Textual Arachne

A weaver of threads.

Monday, July 17, 2006

Self-Proclaimed

Over the weekend, a news article covering a conference I was at referred to me as "at least one self-proclaimed pagan." There are a couple things in here that are pretty irritating; Niobium has remarked on them already, and sent a good letter to the interviewer. You wouldn't say "self-proclaimed Jew", would you?

Then there's the Pagan/pagan/Neo-pagan debate over terminology. Normally, it doesn't make much difference to me; though upon reflection, what I'm okay with in interpersonal dialogue is a completely inadequate standard for public representation. In this case, the author of the article uses it as a generic adjective--not as a name for a legitimate, recognized religious group. Thus, I am irked. (And thus, I will be shifting my terminology from pagan to Pagan in the blog. Because this is a public face of my religious practice, it ought to be held to similar standards.)

But obnoxious usage aside, the word "Self-Proclaimed" makes me thoughtful. And after a little Whitman-esque moment of singing "Meeeeee!" in the car at the convention, I decided to accept the term, on my own terms.

I proclaim myself
sister, daughter, lover;
confess myself
to be Hers as She is mine, as I am a part of all;
declare myself
finite, yearning for infinite, delighting in the limited;
announce myself
uncertain and assured, on a new path that is yet familiar;
sing myself, Pagan.

I have to be self-proclaimed, where other faiths can take it for granted that their affiliation will be clear. I have to sing myself, shout myself as a Pagan, because otherwise...well, who will?

7 Comments:

At 7:10 PM, Blogger valkyrierisen said...

Fantastic. I love the proclamation. Something like that went through my head, but not coherently enough for me to put into words. *Pagans have to proclaim themselves.* I love it. Thank you for writing so beautifully.

 
At 9:48 PM, Blogger alto artist said...

Brava! It was a pleasure to have met you, and I look forward to reading more self-proclaiming!
--aa.

 
At 8:22 AM, Blogger Niobium said...

Thanks for the kudos, Arachne.

I agree that Pagans have to self-proclaim and usually we do this by coming out of the broom closet.

Please tell me more about the conference from a Pagan perspective. I've read everyone else's blog about the experience (it sounds like it was awesome and I'm so sad I couldn't go) but not from someone who isn't a Child of Abraham. Also, did you go to Emily's discussion? I've not read a single word on her presentation of Paganism and I would like to know what she said.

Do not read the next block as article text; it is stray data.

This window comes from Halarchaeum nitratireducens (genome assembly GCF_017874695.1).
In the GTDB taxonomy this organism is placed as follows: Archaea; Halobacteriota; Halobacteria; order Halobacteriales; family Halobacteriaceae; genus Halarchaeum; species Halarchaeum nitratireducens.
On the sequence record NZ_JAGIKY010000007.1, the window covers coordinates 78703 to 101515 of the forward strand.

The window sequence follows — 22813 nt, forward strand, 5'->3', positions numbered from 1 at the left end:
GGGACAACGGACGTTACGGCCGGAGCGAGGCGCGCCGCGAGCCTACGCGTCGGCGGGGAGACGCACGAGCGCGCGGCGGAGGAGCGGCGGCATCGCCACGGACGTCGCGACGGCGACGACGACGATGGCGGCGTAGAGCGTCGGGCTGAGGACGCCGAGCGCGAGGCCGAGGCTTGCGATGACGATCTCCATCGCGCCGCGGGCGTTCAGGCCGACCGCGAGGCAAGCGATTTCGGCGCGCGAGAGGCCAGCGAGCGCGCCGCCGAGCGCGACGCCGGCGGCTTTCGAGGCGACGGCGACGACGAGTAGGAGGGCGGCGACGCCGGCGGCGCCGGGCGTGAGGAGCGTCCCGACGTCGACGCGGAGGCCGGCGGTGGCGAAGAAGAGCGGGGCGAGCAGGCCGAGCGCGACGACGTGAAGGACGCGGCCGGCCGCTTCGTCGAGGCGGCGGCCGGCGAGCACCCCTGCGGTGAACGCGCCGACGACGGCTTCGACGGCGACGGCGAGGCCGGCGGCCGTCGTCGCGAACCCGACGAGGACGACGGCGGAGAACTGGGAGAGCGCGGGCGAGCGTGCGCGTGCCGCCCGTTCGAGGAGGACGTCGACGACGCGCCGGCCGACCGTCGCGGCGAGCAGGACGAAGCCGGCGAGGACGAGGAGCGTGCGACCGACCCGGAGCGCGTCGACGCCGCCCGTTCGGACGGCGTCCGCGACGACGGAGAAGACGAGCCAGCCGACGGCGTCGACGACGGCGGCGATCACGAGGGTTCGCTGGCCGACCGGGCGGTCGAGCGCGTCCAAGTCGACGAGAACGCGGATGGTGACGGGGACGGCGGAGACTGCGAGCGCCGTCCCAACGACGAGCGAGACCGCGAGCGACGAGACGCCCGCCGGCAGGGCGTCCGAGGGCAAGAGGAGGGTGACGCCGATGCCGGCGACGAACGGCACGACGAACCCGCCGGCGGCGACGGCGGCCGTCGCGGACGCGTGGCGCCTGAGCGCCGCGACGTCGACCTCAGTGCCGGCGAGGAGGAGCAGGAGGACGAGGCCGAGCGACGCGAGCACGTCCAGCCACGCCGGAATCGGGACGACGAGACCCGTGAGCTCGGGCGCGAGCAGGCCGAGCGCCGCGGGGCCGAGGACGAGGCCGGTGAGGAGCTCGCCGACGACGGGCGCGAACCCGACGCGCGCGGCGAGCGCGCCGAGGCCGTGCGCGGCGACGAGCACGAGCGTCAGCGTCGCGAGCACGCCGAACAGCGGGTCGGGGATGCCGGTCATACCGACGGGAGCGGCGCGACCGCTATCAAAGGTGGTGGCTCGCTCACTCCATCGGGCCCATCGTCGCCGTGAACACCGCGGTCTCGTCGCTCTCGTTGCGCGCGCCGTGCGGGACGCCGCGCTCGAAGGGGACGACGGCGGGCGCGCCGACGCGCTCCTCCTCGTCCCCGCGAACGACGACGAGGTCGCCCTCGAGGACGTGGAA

At 10:46 AM, Blogger Arachne said...

I'm working on a report of the con for my research. Should it be posted to the Pluralism Project, I'll crosslink--until then, my academic musings about it are in their hands.

Perhaps the most striking thing was the sheer effect that the diversity had on the room. Without Hoarded Ordinaries and myself, it might have become something like an Abrahamic progressives discussion ( I understand the Children of Abraham had a great time discussing blogging scripture). Our presence brought a gentle pressure on others to be aware that the notion of progressive faith included many, many more beliefs--and that, as a result, progressive faith blogs have a resource available that more conservative/exclusivist faiths don't: pluralistic consensus.

My comments about Pagan blogging and Paganism were fairly sparse, unfortunately, because I'm pretty new to the blogosphere in general. I mentioned Witchvox as one big "hub" site, as well as some of the carnivals and collaborative blogs I'd encountered. I also brought up Circle Sanctuary's site in the context of Pagan advocacy (the pentacle/VA case in particular). I mentioned the wide diversity within the Pagan 'umbrella', and finished by pointing to the ways in which a lot of Pagans of different stripes use the web to connect. I think I also brought up Cherry Hill Seminary at one point.

 
At 6:58 AM, Blogger Niobium said...

I was going to send you an email but you don't have it in your profile.

The gentleman who wrote the article got back to me (I posted it) so you may want to take a peak.

I've been to the pluralism project but found that it was just a webpage. I'm obviously missing something, can you enlighten me?

Valkyrierisen and I plan on going to the conference next year and I hope you do too. I would like to see a Pagan ceremony at the conference but I don't feel qualified to run one. Anyone?

Still, I look forward to reading about your experiences from a Pagan viewpoint.

 
At 10:19 AM, Blogger Arachne said...

Well, the Project is my workplace. We post regular research reports. I attended the conference as n00b of a blogger but also as a researcher and student--so I've got something of a split identity here...

 
At 10:49 PM, Blogger Matt H said...

I enjoyed my first visit to your blog and meeting you at the blog con. I can't comment much on the contemporary debate of terminology, not having had any sustained interaction with presently functioning Pagan communities. But from a historical perspective: when I was writing my undergraduate thesis on the conversion of Greek classical temples into Christian churches during the 6th - 7th centuries in Athens, I sort of hybridized various scholarly conventions and began using "Pagan" to refer to the explicitly religious or cultic practices of the pre-christian Greeks and Romans, in order to distinguish the discussion of religious/ritual/theological content from using it as a generic descriptor of cultural content (say politics or literature or art) in that historical and geographic period, which I called, alternatively, Hellenistic, late antique, classical, Greek, prechristian, or small-p pagan. I find it interesting to see these sorts of discussions happening outside of obscure academic discourse.

 

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